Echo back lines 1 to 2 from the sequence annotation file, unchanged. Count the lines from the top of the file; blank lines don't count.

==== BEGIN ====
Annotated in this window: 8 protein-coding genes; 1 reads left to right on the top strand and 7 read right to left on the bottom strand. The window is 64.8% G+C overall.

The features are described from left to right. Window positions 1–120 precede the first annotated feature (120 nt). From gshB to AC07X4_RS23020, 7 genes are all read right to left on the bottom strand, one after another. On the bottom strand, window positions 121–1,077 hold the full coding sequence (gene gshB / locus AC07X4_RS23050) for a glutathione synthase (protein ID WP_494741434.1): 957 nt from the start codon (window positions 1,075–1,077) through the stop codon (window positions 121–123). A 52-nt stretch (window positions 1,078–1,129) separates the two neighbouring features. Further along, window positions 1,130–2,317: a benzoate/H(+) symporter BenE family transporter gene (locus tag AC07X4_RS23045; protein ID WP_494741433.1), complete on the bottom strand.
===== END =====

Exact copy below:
Annotated in this window: 8 protein-coding genes; 1 reads left to right on the top strand and 7 read right to left on the bottom strand. The window is 64.8% G+C overall.

The features are described from left to right. Window positions 1–120 precede the first annotated feature (120 nt). From gshB to AC07X4_RS23020, 7 genes are all read right to left on the bottom strand, one after another. On the bottom strand, window positions 121–1,077 hold the full coding sequence (gene gshB / locus AC07X4_RS23050) for a glutathione synthase (protein ID WP_494741434.1): 957 nt from the start codon (window positions 1,075–1,077) through the stop codon (window positions 121–123). A 52-nt stretch (window positions 1,078–1,129) separates the two neighbouring features. Further along, window positions 1,130–2,317: a benzoate/H(+) symporter BenE family transporter gene (locus tag AC07X4_RS23045; protein ID WP_494741433.1), complete on the bottom strand.